One of my TIOSN homework assignments last week was to choose a fat, and review it in-depth. I chose peanut oil, and learned some pretty helpful information about this common cooking oil. Like most oils, there is the whole food product, and the refined product. The refining process actually bleaches, filters, and deodorizes the oil, providing a more shelf-stable, non-allergenic oil with a significantly higher smoke point. In theory, this sounds great, and makes it a common choice for the fast food industry. However, what we think are the “gains” of refining, actually create more difficulties as we, the general public, begin to over consume a product that should be had in moderation. But, I digress…
My research referenced smoke points frequently – do we all know what that is? It’s the temperature in which the oil begins to decompose, and the free fatty acids, water, and other volatile compounds begin to separate. Why do we care about the smoke point? It’s at this point of degradation that the product actually becomes toxic – releasing free radicals and producing a compound called acrolein.
Personally, I’d never given this much thought. Until recently, I always used olive oil, and I tried not to let it smoke because I didn’t like the flavor. I never realized it was toxic. I also never considered that I had options, and as I listened to my classmates give their presentations, I was prompted to look up some other cooking fat choices.
Like many of us, I’m trying to stay as close to the whole food as possible in my cuisine. For that reason, I’m not even considering any of the refined oils as an option. Below I’ve listed what I believe are the best choices to keep in my oil arsenal, in order of their smoke points.
1) Butter– 300 degrees F, contains vitamins A, D, E and K, as well as many minerals and healthy fatty acids. It also has a 1:1 ratio of Omega 6s and 3s, which is the ideal ratio for homeostasis in the body.
2) Lard– 340 degrees F, contains similar properties to butter, and when it comes from pastured, grass-fed pigs is one of the highest natural sources of vitamin D. Even this vegetarian is raising an eyebrow… I have some in my freezer, from a local, pastured, grass-fed source, ready to be rendered. I’m just scared.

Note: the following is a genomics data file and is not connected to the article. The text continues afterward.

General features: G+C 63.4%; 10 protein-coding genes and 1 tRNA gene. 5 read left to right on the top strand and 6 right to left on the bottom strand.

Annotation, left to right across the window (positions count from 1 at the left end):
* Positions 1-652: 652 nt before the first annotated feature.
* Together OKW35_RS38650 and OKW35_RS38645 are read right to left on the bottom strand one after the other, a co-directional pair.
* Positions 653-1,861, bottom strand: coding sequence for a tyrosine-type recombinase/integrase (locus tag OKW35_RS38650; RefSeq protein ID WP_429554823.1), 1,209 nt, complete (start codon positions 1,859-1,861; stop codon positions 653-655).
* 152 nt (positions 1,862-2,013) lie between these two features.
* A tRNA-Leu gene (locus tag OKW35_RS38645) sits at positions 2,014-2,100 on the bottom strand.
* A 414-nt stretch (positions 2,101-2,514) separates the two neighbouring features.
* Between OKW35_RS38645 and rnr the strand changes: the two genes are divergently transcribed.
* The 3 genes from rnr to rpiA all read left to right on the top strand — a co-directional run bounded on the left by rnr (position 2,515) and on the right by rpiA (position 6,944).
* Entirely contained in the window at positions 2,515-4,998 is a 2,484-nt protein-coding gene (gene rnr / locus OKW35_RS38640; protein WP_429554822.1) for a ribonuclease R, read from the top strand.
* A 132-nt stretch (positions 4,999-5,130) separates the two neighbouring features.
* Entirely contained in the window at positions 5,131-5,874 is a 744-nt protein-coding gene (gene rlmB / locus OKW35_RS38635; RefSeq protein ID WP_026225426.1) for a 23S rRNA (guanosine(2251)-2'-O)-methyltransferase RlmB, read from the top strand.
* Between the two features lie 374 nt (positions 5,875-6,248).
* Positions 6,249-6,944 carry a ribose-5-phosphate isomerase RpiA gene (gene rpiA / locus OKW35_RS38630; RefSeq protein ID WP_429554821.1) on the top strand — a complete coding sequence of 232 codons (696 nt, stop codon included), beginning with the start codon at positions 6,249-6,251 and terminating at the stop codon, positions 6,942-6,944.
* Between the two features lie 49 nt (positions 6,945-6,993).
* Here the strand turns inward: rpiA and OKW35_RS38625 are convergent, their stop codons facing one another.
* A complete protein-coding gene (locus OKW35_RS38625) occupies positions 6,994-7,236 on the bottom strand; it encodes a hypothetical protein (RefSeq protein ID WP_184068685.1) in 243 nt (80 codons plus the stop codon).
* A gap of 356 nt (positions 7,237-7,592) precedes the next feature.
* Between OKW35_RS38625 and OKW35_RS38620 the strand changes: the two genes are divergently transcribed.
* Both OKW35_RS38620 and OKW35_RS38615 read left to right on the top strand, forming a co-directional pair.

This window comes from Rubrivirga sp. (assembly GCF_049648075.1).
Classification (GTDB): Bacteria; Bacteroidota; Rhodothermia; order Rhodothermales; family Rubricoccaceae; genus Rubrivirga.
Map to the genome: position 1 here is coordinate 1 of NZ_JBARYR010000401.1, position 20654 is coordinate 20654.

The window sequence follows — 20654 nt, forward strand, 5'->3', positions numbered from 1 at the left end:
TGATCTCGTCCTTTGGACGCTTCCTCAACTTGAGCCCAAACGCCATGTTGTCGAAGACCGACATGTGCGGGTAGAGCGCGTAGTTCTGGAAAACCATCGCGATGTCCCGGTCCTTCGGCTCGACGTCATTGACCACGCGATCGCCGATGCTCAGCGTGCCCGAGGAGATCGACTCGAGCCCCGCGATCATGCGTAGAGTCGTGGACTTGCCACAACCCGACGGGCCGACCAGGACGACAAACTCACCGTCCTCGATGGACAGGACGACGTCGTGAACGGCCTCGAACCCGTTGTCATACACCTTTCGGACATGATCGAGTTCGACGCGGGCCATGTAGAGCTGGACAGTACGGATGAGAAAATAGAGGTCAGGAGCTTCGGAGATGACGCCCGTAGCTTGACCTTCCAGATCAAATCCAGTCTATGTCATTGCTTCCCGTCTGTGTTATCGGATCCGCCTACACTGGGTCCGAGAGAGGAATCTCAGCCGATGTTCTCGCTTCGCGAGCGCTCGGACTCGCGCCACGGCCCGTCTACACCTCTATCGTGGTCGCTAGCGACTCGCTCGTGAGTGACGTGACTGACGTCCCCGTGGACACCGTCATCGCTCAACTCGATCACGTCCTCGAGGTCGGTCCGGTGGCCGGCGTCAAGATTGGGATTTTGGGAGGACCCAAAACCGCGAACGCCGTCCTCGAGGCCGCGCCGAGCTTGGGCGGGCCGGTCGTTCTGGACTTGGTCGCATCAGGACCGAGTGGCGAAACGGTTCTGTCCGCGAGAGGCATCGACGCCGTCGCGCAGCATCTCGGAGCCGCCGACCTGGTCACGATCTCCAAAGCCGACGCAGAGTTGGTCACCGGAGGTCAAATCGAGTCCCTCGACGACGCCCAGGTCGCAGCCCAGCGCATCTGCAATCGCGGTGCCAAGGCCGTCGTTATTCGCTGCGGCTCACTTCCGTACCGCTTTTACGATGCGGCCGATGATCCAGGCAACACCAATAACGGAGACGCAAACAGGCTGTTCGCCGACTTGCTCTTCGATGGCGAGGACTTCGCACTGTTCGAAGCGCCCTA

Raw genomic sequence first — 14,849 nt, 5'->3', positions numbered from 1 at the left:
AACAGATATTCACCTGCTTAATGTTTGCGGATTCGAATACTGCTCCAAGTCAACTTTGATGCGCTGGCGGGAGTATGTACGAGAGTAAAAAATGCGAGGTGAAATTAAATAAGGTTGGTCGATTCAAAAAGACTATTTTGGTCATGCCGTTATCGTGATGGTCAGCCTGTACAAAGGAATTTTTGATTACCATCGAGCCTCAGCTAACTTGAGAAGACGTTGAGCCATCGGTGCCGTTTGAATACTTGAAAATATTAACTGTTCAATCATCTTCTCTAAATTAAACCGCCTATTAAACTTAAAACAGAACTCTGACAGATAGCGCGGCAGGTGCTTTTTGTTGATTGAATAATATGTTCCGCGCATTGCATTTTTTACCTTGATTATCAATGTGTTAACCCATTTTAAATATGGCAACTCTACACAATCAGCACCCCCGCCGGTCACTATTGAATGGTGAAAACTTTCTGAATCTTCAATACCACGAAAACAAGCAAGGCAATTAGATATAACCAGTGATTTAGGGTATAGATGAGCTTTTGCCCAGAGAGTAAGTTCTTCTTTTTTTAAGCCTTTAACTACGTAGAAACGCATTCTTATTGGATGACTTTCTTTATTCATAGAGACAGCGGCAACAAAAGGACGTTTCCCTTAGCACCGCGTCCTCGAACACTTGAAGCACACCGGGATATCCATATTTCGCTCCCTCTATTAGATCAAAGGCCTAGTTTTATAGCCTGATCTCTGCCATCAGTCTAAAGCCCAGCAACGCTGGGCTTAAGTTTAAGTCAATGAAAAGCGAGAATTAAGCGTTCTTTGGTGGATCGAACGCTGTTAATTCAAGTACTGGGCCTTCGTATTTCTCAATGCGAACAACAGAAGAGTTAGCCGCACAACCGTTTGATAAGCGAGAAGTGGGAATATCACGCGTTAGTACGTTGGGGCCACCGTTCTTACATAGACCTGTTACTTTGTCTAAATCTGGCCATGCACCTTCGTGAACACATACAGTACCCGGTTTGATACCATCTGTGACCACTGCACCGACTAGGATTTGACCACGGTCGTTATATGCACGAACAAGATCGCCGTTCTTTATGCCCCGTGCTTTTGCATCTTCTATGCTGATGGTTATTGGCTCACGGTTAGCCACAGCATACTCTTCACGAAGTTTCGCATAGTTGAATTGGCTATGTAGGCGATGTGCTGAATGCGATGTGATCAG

3) Coconut Oil– 350 degrees F, not especially high in the Omegas, but many benefits are derived from its medium-chain fatty acids, such as heart health, immune support, and increased metabolism.
4) Olive Oil– 375 degrees F, higher in the Omega 6s, modest amounts of vitamins E and K, most benefits derived from high amounts of antioxidants. Be mindful of proper labeling (NAOOA), as there is a great deal of adulteration in the industry.
5) Ghee– 485 degrees F, the highest smoke point of my choices, making it ideal for frying and sautéing, contains vitamins and nutrients, as well as many short and medium-chain fatty acids.
So all in all, there are lots of options for all our cooking needs. Remember, essential fatty acids are just that – essential. Our bodies need them for proper functioning, and we are not capable of producing them on our own. What’s important to remember is to consume these fats in moderation, being mindful of the ratio of these polyunsaturated fats, as well as their sources. If we’re consuming our fats from primarily processed or GMO foods, then we are doing our bodies no good, no matter what our ratio is. So good luck, and let me know of your experiences with cooking oils, and fill me in on any others you love that I didn’t include! And above all, don’t forget, if it starts smoking, turn down the heat!